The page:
Somewhere fevered and curled about itself in the dew chill rests your quarry, its breaths with the fog. The far bank still but for the play of the wind. You'll see it with these lenses—something tawny in the evergreen. Smell the saps in the crisp air. Sitka, sequoia.
Your quarry will fight, but not well. It'll trick, perhaps well. You'll kill it with this blade and its hot blood will run over your steady hands and soak the hilt and its flesh will pull and fold around the dull edges. More tearing than cutting; sawing than stabbing. The noises it'll make.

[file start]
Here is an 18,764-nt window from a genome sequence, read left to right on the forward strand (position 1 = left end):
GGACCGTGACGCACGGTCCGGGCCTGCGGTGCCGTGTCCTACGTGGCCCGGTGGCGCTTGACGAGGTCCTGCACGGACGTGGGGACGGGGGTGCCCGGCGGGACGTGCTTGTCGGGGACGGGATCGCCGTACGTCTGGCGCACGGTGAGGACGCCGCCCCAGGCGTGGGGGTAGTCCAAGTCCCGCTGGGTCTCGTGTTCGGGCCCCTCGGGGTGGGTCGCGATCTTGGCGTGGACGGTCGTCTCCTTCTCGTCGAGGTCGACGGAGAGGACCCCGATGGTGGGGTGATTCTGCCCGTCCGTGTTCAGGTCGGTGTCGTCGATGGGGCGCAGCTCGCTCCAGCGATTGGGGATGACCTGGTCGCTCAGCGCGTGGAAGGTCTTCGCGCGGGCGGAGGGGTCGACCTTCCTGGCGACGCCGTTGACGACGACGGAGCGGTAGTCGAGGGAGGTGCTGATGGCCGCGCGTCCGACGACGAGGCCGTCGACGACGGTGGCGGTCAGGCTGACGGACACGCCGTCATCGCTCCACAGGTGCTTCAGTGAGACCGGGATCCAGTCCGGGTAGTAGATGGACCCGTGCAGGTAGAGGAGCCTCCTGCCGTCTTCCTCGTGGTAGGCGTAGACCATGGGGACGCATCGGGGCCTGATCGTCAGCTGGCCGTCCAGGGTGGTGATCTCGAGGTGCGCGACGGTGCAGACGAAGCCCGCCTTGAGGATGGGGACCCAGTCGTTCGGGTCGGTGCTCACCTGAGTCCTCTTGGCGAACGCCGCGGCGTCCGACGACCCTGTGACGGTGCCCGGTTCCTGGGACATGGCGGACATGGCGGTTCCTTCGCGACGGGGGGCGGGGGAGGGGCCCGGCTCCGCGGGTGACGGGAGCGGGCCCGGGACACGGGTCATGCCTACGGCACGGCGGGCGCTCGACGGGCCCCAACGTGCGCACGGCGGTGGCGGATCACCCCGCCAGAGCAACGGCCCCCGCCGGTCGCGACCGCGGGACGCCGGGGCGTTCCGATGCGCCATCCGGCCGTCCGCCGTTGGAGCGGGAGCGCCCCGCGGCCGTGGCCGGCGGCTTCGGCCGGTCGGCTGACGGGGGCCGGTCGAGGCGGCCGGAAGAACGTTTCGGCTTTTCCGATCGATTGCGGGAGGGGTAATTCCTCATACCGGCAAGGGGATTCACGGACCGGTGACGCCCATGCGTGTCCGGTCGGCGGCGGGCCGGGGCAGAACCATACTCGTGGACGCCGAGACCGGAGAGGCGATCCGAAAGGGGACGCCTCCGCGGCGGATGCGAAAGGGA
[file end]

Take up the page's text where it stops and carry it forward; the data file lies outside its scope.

Heavy to drag but easy to cook. Your quarry is quick to take a smoky flavor and with few diseases to heat out. You'll start a meal fire with this flame and in the warmth think about the bubbling fat and its newness to the forest as other beasts gather with curious tongues and wonder.
Before you sent your quarry into the hunting grounds, it asked you questions you truly couldn't answer and pleaded with you and caught its nails on your clothing and wept about its family or itself. It vomited black and in the puddle of its vomit you saw the reflection of a sky and the pines into it. Borborygmus.